Monitoring weather changes and avoiding triggers if at all possible. For example, stay indoors during very cold or windy weather if these factors appear to trigger your migraines.
Examination of fluctuations in atmospheric pressure related to migraine. If you buy through links on this page, we may earn a small commission.
If it seems like your headaches come on during or after changes in the weather, start paying closer attention. Because our sinuses are filled with air, any change in that pressure can affect headaches.
A study in Japan looked at the sales of loxoprofen, a headache medicine. Researchers saw a connection between an increase in medication sales and changes to barometric pressure.
From this, the researchers concluded that a decrease in barometric pressure causes an increase in the incidence of headaches. In a study published in 2015, researchers looked at the effects of barometric pressure on people with chronic migraines.
If you suspect that your headaches are related to the weather changes, let your doctor know about this pattern. In an older migraine study from 2004, 39 out of 77 participants were sensitive to weather changes, such as barometric pressure.
That’s why it’s important to keep track of your symptoms and report any changes or patterns to your doctor. There’s no specific test to diagnose barometric headaches, so it’s important to give your doctor as much information as possible.
That can help you accurately answer their questions or see patterns you hadn’t noticed. Your doctor will ask about your past medical history, as well as any family members who experience chronic headaches or migraines.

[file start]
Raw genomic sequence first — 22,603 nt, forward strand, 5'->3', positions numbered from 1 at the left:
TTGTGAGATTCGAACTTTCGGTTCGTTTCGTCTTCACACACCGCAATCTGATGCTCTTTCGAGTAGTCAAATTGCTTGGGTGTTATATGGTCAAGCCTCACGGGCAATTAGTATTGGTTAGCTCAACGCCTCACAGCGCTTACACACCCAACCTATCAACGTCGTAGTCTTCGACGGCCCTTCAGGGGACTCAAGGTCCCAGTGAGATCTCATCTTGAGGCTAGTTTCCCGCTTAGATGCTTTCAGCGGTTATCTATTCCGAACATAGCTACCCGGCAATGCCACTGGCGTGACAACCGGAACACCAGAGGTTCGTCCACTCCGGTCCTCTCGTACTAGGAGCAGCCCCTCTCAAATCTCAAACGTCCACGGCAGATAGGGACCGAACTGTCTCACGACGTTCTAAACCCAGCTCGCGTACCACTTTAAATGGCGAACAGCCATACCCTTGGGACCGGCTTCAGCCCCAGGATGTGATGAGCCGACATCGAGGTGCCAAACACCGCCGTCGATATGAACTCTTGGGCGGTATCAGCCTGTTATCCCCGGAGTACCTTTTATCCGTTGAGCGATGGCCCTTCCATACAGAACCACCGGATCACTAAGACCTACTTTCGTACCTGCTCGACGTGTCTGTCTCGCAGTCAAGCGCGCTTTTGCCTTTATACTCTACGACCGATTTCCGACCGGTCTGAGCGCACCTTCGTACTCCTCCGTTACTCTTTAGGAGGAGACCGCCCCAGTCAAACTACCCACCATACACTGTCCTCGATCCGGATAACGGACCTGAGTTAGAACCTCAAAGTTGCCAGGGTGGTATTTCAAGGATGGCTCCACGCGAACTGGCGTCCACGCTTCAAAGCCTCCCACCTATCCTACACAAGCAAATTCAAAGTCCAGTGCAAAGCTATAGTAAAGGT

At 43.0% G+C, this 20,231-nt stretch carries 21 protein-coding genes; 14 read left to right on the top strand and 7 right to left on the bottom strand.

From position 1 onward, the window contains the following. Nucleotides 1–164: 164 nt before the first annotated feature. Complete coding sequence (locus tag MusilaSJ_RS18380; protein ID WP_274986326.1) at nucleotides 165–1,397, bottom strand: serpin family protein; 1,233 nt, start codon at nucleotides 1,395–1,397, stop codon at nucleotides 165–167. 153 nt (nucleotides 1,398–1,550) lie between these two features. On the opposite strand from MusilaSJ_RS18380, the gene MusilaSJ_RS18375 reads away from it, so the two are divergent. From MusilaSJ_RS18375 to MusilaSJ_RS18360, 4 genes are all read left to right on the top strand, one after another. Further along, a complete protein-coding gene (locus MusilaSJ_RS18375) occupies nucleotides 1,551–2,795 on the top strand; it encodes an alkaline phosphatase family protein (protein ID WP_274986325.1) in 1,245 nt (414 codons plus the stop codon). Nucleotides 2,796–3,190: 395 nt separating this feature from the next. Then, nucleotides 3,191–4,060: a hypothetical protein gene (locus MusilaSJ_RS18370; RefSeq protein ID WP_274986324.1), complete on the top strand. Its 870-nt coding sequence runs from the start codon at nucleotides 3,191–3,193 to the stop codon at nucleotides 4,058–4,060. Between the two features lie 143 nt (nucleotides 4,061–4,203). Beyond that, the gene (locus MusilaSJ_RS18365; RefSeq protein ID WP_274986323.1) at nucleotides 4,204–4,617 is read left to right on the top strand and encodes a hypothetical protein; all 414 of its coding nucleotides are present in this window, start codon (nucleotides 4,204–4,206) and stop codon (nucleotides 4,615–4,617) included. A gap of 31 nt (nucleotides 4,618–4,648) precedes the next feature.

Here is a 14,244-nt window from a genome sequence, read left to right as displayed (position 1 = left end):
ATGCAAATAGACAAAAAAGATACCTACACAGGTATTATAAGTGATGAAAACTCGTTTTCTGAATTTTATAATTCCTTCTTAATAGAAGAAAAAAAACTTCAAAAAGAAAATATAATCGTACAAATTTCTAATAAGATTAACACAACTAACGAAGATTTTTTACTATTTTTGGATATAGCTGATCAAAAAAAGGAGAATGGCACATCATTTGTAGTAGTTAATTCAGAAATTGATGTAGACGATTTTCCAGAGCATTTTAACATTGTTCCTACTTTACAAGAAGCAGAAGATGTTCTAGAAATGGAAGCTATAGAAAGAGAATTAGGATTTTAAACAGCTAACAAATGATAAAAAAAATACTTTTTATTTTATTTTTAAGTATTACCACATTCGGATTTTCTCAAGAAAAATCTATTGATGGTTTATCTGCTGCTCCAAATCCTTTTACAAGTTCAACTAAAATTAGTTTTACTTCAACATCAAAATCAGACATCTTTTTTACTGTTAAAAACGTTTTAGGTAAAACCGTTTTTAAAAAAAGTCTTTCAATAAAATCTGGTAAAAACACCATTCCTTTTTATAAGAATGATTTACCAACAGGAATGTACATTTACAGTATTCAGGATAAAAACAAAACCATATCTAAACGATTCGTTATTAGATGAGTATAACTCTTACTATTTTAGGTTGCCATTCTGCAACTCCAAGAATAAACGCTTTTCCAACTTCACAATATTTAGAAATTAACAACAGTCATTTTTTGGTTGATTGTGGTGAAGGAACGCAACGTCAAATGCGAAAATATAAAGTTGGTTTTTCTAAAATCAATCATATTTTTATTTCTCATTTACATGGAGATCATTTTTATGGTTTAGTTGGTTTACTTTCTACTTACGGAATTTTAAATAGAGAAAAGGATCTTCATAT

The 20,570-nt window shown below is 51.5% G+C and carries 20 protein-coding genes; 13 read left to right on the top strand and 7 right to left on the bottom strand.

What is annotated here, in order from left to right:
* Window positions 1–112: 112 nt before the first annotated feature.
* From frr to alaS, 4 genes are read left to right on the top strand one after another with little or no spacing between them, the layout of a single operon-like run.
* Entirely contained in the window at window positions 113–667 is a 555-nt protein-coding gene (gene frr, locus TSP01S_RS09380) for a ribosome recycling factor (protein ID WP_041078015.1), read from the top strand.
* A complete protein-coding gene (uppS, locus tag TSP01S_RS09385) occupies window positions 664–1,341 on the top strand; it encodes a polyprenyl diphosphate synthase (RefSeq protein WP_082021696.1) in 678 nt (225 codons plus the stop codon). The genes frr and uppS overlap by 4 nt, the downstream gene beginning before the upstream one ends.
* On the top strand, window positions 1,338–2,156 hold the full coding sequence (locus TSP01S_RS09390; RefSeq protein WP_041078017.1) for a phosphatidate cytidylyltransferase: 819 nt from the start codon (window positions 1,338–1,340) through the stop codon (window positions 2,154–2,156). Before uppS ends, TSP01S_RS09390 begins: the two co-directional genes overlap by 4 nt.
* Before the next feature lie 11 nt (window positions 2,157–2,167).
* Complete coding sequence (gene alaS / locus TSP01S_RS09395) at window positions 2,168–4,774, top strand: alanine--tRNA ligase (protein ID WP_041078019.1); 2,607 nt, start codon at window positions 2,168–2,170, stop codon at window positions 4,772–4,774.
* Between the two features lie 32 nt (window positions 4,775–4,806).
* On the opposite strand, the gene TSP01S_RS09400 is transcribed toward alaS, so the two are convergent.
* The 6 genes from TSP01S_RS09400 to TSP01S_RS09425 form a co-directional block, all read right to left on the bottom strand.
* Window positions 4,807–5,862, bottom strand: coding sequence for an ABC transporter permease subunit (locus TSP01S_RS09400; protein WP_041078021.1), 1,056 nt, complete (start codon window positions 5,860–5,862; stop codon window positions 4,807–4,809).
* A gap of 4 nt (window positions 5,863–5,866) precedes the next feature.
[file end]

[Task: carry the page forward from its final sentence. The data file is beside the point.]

Neurologic exam blood tests MRI CT scan lumbar puncture In severe cases, Botox injections or nerve decompression surgery may be recommended.
The sooner you recognize the headache coming on, the faster you can treat or prevent it. You may notice head pain or other symptoms, like ringing in your ears, aura, or nausea.
By Medically reviewed by on January 06, 2021 For most of us, a day of thunderstorms on a summer Saturday means staying inside with a cup of tea and a good movie. Landscapes, Seascapes, Jewelry & Action Photographer / Getty Images Let's read about the science behind how a thunderstorm and other weather -related changes may precipitate head pain.
It's fairly common for a person with headaches or migraines to subjectively report weather as a trigger for their attacks.While some people cite simply a “change in weather as their trigger, and others can pin down more specific weather changes like high or low temperatures, humidity, sunlight, wind speed, and dew point. Despite these subjective reports, however, studies on the effects of weather on headaches and migraines reveal inconsistent results.
Besides simply weather changes, you may wonder whether a thunderstorm (a specific weather event) can trigger a headache or migraine. Indeed, many of us can recall plugging along at work or in our homes on a gloomy, damp day with a nagging headache.
Series, which are electromagnetic impulses produced by lightning, may also trigger migraines (like thunderstorms, this phenomenon is still in dispute among experts). Regarding barometric pressure, one study in Internal Medicine examined a few people with migraines living in Japan.The participants kept a headache diary for one year.
Additionally, results revealed that half of the participants had more frequent headaches the day following a drop in barometric pressure. One good idea is to keep a headache diary and review it with your doctor who may help you form a plan to prevent or lessen your attack the next time a certain weather change occurs.